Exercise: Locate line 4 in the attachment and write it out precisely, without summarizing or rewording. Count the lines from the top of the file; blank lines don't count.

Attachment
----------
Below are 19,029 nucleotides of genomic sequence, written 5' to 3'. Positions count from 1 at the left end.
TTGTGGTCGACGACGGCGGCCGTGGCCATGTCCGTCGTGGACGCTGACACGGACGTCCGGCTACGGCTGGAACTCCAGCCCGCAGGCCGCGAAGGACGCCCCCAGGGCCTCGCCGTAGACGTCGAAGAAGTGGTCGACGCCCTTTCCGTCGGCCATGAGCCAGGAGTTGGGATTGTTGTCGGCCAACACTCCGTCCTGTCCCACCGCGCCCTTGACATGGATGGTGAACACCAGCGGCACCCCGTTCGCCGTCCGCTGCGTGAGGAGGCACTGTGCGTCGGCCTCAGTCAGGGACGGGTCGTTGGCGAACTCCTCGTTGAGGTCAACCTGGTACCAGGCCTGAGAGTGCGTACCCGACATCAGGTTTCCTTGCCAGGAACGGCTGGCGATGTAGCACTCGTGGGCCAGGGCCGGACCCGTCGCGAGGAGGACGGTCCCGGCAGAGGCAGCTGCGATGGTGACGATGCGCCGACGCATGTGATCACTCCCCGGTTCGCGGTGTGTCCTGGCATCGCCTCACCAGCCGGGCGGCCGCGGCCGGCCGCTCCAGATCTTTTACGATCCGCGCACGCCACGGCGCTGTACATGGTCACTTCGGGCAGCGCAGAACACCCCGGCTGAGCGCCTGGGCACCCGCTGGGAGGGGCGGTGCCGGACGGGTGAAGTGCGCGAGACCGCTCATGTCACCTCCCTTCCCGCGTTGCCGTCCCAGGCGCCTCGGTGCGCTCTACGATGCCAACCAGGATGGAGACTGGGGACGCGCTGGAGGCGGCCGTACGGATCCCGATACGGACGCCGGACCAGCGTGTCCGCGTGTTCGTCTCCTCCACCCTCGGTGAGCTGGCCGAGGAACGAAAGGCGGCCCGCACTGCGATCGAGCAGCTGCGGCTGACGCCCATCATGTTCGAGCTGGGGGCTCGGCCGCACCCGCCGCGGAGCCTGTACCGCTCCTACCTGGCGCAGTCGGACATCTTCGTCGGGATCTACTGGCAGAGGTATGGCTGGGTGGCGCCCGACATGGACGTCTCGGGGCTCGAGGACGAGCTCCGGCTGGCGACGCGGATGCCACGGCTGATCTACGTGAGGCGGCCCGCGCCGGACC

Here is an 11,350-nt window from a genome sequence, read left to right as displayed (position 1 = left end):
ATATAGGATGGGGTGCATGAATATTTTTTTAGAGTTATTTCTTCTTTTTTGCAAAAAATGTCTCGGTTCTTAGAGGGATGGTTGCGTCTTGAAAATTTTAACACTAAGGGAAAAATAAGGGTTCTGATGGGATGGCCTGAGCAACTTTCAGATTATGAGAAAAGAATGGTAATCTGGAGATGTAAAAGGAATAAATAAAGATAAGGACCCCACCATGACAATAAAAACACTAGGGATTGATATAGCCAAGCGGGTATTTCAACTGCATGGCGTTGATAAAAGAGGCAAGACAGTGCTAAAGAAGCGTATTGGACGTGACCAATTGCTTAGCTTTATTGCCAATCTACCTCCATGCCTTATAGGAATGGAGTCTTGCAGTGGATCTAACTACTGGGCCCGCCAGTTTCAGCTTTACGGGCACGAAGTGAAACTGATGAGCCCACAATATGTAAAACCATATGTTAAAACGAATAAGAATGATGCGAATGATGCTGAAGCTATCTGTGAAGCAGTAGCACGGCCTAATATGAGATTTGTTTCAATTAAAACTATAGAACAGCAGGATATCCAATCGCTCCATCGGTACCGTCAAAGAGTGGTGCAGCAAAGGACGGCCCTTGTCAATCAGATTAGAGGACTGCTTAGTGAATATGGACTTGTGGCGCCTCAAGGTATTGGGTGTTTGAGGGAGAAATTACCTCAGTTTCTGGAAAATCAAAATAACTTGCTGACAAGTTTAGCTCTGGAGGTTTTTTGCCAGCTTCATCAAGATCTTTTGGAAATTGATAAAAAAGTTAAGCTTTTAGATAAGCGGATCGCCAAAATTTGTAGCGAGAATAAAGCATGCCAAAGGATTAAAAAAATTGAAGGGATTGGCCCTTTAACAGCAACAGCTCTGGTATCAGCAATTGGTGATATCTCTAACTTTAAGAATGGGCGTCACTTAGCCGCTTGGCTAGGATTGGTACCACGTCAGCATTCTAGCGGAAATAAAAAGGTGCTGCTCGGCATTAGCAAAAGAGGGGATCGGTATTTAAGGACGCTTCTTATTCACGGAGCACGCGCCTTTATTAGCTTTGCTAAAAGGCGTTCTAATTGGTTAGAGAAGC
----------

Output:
ATATAGGATGGGGTGCATGAATATTTTTTTAGAGTTATTTCTTCTTTTTTGCAAAAAATGTCTCGGTTCTTAGAGGGATGGTTGCGTCTTGAAAATTTTAACACTAAGGGAAAAATAAGGGTTCTGATGGGATGGCCTGAGCAACTTTCAGATTATGAGAAAAGAATGGTAATCTGGAGATGTAAAAGGAATAAATAAAGATAAGGACCCCACCATGACAATAAAAACACTAGGGATTGATATAGCCAAGCGGGTATTTCAACTGCATGGCGTTGATAAAAGAGGCAAGACAGTGCTAAAGAAGCGTATTGGACGTGACCAATTGCTTAGCTTTATTGCCAATCTACCTCCATGCCTTATAGGAATGGAGTCTTGCAGTGGATCTAACTACTGGGCCCGCCAGTTTCAGCTTTACGGGCACGAAGTGAAACTGATGAGCCCACAATATGTAAAACCATATGTTAAAACGAATAAGAATGATGCGAATGATGCTGAAGCTATCTGTGAAGCAGTAGCACGGCCTAATATGAGATTTGTTTCAATTAAAACTATAGAACAGCAGGATATCCAATCGCTCCATCGGTACCGTCAAAGAGTGGTGCAGCAAAGGACGGCCCTTGTCAATCAGATTAGAGGACTGCTTAGTGAATATGGACTTGTGGCGCCTCAAGGTATTGGGTGTTTGAGGGAGAAATTACCTCAGTTTCTGGAAAATCAAAATAACTTGCTGACAAGTTTAGCTCTGGAGGTTTTTTGCCAGCTTCATCAAGATCTTTTGGAAATTGATAAAAAAGTTAAGCTTTTAGATAAGCGGATCGCCAAAATTTGTAGCGAGAATAAAGCATGCCAAAGGATTAAAAAAATTGAAGGGATTGGCCCTTTAACAGCAACAGCTCTGGTATCAGCAATTGGTGATATCTCTAACTTTAAGAATGGGCGTCACTTAGCCGCTTGGCTAGGATTGGTACCACGTCAGCATTCTAGCGGAAATAAAAAGGTGCTGCTCGGCATTAGCAAAAGAGGGGATCGGTATTTAAGGACGCTTCTTATTCACGGAGCACGCGCCTTTATTAGCTTTGCTAAAAGGCGTTCTAATTGGTTAGAGAAGC